What's being done to expand graduate enrolment?
As outlined in our strategic plan, Engaging the Future, Western aims to double PhD enrolment and significantly increase Masters-level students by 2010-11 from the baseline of 2000-01. Graduate students make invaluable contributions to the scholarship and intellectual life of the university, and growth in their cohort strengthens Western enormously as an institution.
So far, we are making good progress against these goals, and during the next two years, Master’s enrolment is projected to reach 2,712, representing an 18.2 per cent increase over 2006/07, while the number of PhD candidates is expected to rise 17.3 per cent to 1,668. Meeting these targets will also enable Western to access our full share of Provincial graduate funding, which is needed to support recruitment of additional faculty and staff.
The Campus Master Plan, approved by Board and Senate last spring, emphasizes our long-term commitment to graduate studies. It shows that doctoral enrolment doubled from 688 students in 1996 to 1,422 in 2006, and forecasts that it will double again to 2,844 by 2016.
To ensure a successful graduate expansion, several initiatives are underway. First and foremost, all of Western’s Faculties have been working diligently to recruit the best students to our graduate programs. Existing programs are being expanded and innovative new programs are being created. The Faculty of Education, for example, has collaborated with Walpole Island First Nation to introduce a master’s program in Leadership for First Nations Schools, a collaboration which also includes participation by students from Kettle Point , Munsee-Delaware, Chippewa of the Thames, Six Nations and Delaware First Nations. Five other new graduate programs are very close to final approval by the Ontario Council of Graduate Studies, which would allow them to begin this fall.
Mini-conference exceeds expectations
Several university-wide initiatives in support of graduate education are also underway. For instance, in addition to several Faculty-based open houses for prospective graduate students, Western hosted its first-ever campus-wide graduate studies conference last March. More than 300 applicants entertaining offers to study at Western packed the Great Hall to learn more about a range of graduate programs and support services – from financial planning and housing, to finding and working with a mentor. The goal, of course, was to persuade more applicants to choose Western for their graduate studies, and feedback from conference attendees was overwhelmingly positive.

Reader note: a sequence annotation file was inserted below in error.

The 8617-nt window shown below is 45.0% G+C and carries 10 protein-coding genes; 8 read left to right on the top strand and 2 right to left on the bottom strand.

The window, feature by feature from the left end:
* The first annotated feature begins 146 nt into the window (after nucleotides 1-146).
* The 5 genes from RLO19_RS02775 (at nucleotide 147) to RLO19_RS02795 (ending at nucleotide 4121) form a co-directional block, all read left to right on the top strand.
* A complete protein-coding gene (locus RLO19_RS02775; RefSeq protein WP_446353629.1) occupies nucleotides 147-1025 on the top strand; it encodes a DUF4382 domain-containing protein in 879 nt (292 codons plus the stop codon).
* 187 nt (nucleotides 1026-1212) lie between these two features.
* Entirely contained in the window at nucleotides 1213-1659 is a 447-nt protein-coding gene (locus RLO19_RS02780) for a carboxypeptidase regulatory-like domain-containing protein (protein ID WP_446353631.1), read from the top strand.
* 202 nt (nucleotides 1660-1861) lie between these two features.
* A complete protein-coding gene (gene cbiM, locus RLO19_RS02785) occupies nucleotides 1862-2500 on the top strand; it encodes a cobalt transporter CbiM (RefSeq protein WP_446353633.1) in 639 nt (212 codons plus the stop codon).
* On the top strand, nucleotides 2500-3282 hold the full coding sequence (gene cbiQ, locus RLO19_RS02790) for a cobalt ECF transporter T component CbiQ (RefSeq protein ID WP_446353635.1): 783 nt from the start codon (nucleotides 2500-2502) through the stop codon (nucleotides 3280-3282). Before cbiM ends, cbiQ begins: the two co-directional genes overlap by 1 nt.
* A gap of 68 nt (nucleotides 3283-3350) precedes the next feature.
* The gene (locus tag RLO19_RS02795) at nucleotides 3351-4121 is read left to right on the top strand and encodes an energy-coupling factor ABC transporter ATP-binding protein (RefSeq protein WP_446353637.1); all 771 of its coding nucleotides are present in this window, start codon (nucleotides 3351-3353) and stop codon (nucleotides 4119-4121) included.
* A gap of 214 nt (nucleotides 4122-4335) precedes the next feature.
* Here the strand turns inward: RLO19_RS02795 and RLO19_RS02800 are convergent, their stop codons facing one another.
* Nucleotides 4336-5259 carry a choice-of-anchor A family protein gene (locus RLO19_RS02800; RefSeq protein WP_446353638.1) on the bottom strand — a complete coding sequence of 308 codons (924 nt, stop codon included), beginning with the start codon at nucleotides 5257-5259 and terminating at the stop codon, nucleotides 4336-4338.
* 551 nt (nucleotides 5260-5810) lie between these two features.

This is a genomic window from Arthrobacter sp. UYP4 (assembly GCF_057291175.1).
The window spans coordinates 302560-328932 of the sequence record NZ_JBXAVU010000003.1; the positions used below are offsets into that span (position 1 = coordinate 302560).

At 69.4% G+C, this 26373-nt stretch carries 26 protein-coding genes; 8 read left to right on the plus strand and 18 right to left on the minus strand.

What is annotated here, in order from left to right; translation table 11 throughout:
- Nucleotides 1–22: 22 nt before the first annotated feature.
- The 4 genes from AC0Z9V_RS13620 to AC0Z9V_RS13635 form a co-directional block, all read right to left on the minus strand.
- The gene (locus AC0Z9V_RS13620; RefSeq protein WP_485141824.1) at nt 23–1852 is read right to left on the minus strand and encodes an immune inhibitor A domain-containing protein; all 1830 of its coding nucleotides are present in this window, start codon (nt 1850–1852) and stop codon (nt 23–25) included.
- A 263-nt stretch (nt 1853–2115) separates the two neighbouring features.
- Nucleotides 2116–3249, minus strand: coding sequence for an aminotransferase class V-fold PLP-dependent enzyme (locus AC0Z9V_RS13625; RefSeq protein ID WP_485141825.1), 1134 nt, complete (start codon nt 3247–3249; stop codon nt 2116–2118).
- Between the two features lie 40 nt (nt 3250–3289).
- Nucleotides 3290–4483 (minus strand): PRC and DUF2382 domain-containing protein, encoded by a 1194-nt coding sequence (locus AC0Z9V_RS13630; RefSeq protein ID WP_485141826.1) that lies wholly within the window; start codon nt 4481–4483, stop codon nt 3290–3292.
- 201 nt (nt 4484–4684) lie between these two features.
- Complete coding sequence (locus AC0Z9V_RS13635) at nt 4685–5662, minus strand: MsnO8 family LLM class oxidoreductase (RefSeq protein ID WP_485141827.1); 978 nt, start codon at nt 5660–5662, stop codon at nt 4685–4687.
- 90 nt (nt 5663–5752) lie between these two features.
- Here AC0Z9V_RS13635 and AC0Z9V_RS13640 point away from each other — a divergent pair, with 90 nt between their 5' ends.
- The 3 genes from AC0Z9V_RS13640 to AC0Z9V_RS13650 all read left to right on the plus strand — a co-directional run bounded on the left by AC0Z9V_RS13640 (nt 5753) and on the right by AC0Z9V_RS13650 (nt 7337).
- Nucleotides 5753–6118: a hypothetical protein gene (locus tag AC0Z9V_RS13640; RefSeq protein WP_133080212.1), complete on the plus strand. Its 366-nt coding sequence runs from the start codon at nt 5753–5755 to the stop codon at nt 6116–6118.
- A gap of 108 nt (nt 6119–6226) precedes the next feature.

Graduate programs will be family-friendly
The development of new policies and supports for students with families has been another initiative to attract and retain graduate students. In consultation with the Society of Graduate Students, Western Information Services Group, Western Libraries and Campus Recreation, a cross-functional committee has created a new Pregnancy and Parental Leave Policy and put in place some family-friendly practices to ensure that graduate students have the support needed for a smooth transition to and from their leave. During pregnancy leave, for example, graduate students will have uninterrupted access to University facilities and the opportunity to obtain some funding during the period of the leave. The committee is also investigating ways of increasing the number of female graduate students in programs where they are currently underrepresented.
Career skills development enhances student experience
A third initiative is the “360 degree” professional development program, led by the Teaching Support Centre and Faculty of Graduate Studies. The 360-degree initiative consists of several campus orientation sessions, teaching and research programs, and career development workshops, all designed exclusively for preparing students for life inside or outside of academe following completion of their studies. Thus far, this comprehensive approach to providing customized support for graduate students has attracted positive feedback and significant participation. A program aimed at improving and enhancing graduate supervision has been equally well received by students and faculty members.
To publicize better these and other initiatives aimed at providing Canada’s best graduate student experience to prospective applicants, our communications efforts are also increasing. Communications & Public Affairs now works closely with the Registrar’s Office, the Faculty of Graduate Studies and other Faculties to develop print and electronic materials that will build Western’s graduate education profile and augment our increased participation in Graduate and Professional School Fairs across Canada.
Review proposes new directions for graduate education
A further initiative to highlight here is the recently completed review of the Faculty of Graduate Studies. The ad hoc committee charged with reviewing Western’s approach to graduate education issued its draft report in late June. The committee has recommended the creation of a School of Graduate Studies. The proposed new School – to be led by a Vice-Provost and governed through the Graduate Education Council – would replace the existing Faculty of Graduate Studies. This significant structural change would further elevate graduate education as an institutional priority at Western. The full rationale for the proposed change is outlined in detail in the ad hoc committee’s report, which is expected to be considered by Senate in Fall 2007.